Some 83 miles of Long Island’s shoreline stretching from Fire Island Inlet to Montauk Point has been under the microscope.
After decades of damage due to hurricanes, nor’easters and tropical storms, Long Island’s coastal regions have been firmly back under investigation through the Fire Island to Montauk Point Reformulation Study (FIMP).
On August 30, Congressman Lee Zeldin and Congressman Andrew Garbarino announced a big step in getting the study underway.
The U.S. Army Corps of Engineers (USACE) awarded Contract 1 of the Fire Island to Montauk Point (FIMP) project to Great Lakes Dredge and Dock Company for nearly $47.5 million, which plans to cover the dredging of Fire Island Inlet and sand placement at Gilgo Beach and Robert Moses State Park.
“The awarding of the FIMP project’s first construction contract is a major step toward making a reality this long-overdue effort to improve and secure the long-term health and viability of Long Island’s environment, economy, and coastal way of life,” said Zeldin.
The FIMP project includes nearly the entirety of Suffolk’s South Shore, including shorefront areas, barrier islands, inlets, bay areas, mainland areas, and suitable borrow areas, which could provide material for any beach restoration. According to the USACE, the FIMP study is looking into a wide and long history of natural damages, notably by storms such as Sandy in 2012.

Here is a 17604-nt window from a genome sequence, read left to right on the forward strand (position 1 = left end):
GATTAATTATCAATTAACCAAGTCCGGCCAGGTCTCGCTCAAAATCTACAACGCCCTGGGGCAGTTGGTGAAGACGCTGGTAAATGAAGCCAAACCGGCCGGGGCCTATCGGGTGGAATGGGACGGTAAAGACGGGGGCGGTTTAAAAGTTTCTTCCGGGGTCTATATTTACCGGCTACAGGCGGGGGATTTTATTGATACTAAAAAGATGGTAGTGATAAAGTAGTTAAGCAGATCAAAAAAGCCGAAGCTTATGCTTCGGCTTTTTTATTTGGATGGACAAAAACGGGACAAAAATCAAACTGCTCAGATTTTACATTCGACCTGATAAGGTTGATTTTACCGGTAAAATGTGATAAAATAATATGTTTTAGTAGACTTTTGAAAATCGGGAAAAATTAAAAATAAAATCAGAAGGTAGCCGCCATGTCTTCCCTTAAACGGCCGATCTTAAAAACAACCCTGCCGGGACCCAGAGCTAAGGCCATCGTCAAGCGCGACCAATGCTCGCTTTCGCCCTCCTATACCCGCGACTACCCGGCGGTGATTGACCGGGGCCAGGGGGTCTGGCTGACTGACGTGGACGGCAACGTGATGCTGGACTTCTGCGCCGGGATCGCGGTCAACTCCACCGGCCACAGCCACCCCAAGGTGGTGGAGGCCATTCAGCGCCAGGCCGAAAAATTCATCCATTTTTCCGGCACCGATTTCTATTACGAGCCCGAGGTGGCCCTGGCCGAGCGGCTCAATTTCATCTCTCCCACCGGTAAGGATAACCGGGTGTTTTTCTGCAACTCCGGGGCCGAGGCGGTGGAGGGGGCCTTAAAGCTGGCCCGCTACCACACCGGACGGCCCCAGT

The initial project construction cost is estimated to be $1.5 billion and USACE reports the construction of the project’s nonstructural portion will begin in 2023. The project end date is inconclusive as of right now.
The study, which traces its roots to the 1950s but got re-started last year, focuses on portions of the towns of Babylon, Islip, Brookhaven, Southampton, 12 incorporated Villages, the entirety of the Fire Island National Seashore (FIIS), the Poospatuck Indian Reservation, and the Shinnecock Indian Reservation.
Storm damages to existing development along the shorelines of the Great South Bay, Moriches Bay, Shinnecock Bay and along the ocean coastline are also being considered.
The Final Environmental Impact Statement and General Reevaluation Report is currently under review by heads of federal agencies and the governor.
The current, recommended plan includes restoration and protective methods such as sand bypassing and dredging, re-nourishment, breach response plans, mainland nonstructural measures, removal of Ocean Beach groins, and coastal process features for 12 barrier island sand two mainland locations.
Following the review of this plan, the next step is for it to be finalized and submitted to the Secretary of the Army for transmittal to Congress.
As of June 28, Suffolk County and the Towns of Babylon, Brookhaven, East Hampton, Islip and Southampton officially signed Project Partnership Agreements (PPA) to move forward with FIMP.
The full report, which as of July 2020 had been sent to the Assistant Secretary for the Army for Civil Works for review and final approval, can be viewed here.
Photo of the Fire Island Lighthouse courtesy of the National Parks Service.
Top: Fire Island Lighthouse. All photos courtesy of US Army Corps of Engineers New York District Website.